A New York tale

I didn't exactly mean for this blog to be exclusively about travels to the US of the A, but as it happens I'm currently in NYC to a) visit Julia, b) attend Social Media Week, and c) eat my weight in lobster rolls. I've never been to New York before, but somehow it feels completely normal to be here. I had a similar experience when I was in California, and I'm pretty sure it's because of how much we're fed with American influences in popular culture.

Bagels at  Little Skips , pretty cielings in China Town, and a celebratory brunch at  Cafe Select

Bagels at Little Skips, pretty cielings in China Town, and a celebratory brunch at Cafe Select

We're AirBnb'ing in Bushwick, a former/current working class neighbourhood in Brooklyn that is currently being gentrified beyond recognition by tech workers and hipsters alike. Not that all different from my former London hoods, Clapton. Readers of this blog is likely to know Bushwick from the Girls episode where the four girls go to a warehouse rave. Soshanna accidentally does crack and starts running around like, well, a crackhead. Remember?

So anyway - that's where we're staying. The first night we stayed with Julia's aunt and uncle in their five story house in Chelsea, Manhattan. It was an altogether different experience from Bushwick, but both come with their charms.

The biggest joy when travelling, I think, is trying out the local cuisine. And New York is great for that. So far we've had delicious Vietnamese at Omai in Chelsea (highly recommend), a greasy brunch at Le Grainne Cafe, wondrous burgers at Dumont Burger (#burgergirl), a typical NYC breakfast of bagels and coffees at Little Skips and a celebratory boozy brunch at Cafe Select. Nothing's been bad, but the kale salad at Cafe Select was particularly good, and at a bargain price, too.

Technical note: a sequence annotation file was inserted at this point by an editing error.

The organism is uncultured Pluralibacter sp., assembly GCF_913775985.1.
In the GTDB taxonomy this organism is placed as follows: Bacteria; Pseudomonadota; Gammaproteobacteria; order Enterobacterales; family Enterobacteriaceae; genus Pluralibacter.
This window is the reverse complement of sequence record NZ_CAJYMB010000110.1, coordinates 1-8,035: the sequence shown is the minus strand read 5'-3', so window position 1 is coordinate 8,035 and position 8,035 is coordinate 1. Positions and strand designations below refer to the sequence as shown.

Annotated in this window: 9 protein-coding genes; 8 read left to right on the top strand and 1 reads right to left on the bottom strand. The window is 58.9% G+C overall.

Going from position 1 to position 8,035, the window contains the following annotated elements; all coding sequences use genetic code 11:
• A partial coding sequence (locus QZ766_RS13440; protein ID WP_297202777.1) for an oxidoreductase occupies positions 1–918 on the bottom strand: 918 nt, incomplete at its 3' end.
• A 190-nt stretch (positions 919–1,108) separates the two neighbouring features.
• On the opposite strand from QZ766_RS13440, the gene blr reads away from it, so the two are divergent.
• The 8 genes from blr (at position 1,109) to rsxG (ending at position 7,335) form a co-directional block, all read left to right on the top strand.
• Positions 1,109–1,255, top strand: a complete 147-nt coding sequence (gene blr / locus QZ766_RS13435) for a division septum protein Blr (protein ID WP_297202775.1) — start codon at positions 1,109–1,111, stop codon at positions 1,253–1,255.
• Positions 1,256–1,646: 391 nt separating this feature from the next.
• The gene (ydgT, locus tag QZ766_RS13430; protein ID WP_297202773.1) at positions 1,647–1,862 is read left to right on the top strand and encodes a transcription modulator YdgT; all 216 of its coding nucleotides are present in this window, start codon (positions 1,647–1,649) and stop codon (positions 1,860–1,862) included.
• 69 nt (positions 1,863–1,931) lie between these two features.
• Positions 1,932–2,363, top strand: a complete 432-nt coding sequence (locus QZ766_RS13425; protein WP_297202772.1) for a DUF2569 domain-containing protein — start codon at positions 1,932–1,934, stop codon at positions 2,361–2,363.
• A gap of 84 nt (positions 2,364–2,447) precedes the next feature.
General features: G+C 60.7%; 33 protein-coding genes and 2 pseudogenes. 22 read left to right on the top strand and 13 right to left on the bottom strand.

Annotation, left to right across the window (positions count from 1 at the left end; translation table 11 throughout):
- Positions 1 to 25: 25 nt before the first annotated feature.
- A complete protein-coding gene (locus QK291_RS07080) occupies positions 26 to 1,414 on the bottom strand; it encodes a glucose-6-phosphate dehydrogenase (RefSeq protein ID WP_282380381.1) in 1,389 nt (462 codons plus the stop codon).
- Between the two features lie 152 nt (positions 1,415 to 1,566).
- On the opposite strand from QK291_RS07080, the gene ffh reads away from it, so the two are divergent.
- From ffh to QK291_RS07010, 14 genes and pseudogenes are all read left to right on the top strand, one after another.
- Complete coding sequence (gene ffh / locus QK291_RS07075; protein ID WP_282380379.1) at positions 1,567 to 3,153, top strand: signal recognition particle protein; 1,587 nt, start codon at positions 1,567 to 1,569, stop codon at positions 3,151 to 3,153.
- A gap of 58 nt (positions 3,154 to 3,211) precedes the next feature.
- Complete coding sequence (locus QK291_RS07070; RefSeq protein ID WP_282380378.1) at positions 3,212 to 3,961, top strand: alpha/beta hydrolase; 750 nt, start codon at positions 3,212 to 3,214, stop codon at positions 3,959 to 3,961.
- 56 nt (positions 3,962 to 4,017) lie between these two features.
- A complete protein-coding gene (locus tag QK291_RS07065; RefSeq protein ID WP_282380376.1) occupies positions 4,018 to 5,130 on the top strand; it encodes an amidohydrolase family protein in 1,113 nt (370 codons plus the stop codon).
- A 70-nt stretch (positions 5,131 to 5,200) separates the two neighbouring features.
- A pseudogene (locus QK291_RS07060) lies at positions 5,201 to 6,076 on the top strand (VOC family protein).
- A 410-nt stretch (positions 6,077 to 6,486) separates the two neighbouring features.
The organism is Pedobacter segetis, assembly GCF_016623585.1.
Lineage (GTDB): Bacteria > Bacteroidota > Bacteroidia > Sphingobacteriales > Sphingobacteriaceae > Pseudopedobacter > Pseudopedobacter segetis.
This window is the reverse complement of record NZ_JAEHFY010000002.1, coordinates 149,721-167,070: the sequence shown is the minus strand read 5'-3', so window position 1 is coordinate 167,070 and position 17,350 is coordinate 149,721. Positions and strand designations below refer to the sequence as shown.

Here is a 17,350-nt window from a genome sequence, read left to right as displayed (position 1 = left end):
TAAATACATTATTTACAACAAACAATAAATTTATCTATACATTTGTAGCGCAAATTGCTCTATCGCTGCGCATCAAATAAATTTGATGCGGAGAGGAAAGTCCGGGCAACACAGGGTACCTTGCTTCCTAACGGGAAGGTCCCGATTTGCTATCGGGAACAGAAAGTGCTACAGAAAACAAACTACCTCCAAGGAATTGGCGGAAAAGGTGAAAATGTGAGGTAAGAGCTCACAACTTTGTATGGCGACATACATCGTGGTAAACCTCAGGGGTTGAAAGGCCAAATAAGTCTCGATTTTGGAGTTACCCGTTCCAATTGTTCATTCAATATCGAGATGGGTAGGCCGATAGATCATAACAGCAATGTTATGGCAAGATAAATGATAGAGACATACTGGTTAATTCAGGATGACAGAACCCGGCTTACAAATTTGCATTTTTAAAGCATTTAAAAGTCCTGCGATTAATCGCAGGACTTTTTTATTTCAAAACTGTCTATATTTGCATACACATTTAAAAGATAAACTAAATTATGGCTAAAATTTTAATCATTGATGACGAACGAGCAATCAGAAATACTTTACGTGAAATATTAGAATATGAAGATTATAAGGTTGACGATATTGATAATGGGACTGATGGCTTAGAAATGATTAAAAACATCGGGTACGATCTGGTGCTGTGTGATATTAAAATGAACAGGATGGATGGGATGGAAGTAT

My favourite bars so far - Juliette and Brooklyn Surf Bar, both in Williamsburg but wildly different. Juliette offers swanky cocktails (try the Hemingway - yum) and well-dressed hipsters, whereas the Brooklyn Surf Bar is, well, a surf bar. For $10 you get a pint of Pina Colada, and as if that wasn't enough to give a quirky feel, the entire floor is covered in sand. True story. I feel like it's Brooklyn's equivalent of London's Ridley Road Market Bar, though Ridley Road hasn't got any sand - they probably need to step up their game.

Another bar gem worth mentioning is a little grimy place called Leeves. For $16 we got two whiskey sours, one IPA and a bowl of cheese balls(!). Not sure what else one could ever ask for. Watch out for the pool players though.

Shenanigans in Manhattan, plant heaven at  Brooklyn Flea  and love stories on The High Line

Shenanigans in Manhattan, plant heaven at Brooklyn Flea and love stories on The High Line

Enough about food - yesterday when Julia had to work I ventured over to Brooklyn Flea to try and find myself an analogue camera. And I did! Very exciting indeed, I can't wait to develop my first roll. Other than that I didn't find Brooklyn Flea too great. It reminds me a lot of the often overpriced flea markets we have in London, which aren't flea markets as much as it's markets for handpicked vintage pieces and therefore a lot more expensive. You're better off trying carboot sales, I think.

On today's to do list: try out the camera, hit up the MoMA and get my paws on some of those lobster rolls...